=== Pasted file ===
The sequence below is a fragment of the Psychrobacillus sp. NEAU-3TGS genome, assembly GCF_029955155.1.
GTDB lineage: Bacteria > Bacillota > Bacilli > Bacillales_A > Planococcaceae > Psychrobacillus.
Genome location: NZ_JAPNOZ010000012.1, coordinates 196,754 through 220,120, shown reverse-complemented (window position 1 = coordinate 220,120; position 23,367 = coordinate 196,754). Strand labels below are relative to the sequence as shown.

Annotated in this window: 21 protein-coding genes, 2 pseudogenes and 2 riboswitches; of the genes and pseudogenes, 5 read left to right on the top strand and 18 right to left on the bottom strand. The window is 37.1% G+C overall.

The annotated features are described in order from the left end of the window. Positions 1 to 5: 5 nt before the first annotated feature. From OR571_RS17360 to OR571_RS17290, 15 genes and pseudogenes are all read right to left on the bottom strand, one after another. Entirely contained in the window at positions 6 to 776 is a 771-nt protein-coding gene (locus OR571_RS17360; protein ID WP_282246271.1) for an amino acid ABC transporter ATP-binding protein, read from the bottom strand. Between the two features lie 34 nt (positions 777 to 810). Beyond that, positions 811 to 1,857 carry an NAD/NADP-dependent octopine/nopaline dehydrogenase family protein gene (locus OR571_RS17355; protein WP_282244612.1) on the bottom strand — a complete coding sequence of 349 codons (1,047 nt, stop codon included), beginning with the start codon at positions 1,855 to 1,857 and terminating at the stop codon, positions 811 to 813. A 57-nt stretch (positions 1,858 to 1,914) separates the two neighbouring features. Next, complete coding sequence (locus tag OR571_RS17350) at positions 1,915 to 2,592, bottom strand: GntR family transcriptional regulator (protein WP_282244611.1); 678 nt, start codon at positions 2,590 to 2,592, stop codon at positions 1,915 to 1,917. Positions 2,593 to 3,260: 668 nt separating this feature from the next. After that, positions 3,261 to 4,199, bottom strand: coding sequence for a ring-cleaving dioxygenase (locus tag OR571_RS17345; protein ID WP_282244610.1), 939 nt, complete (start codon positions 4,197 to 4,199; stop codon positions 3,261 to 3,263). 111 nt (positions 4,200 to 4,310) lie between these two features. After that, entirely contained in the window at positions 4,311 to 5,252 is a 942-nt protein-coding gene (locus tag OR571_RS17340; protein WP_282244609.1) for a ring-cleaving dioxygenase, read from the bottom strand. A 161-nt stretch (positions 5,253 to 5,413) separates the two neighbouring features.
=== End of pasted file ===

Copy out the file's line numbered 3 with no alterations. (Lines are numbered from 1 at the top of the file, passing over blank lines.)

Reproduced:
Genome location: NZ_JAPNOZ010000012.1, coordinates 196,754 through 220,120, shown reverse-complemented (window position 1 = coordinate 220,120; position 23,367 = coordinate 196,754). Strand labels below are relative to the sequence as shown.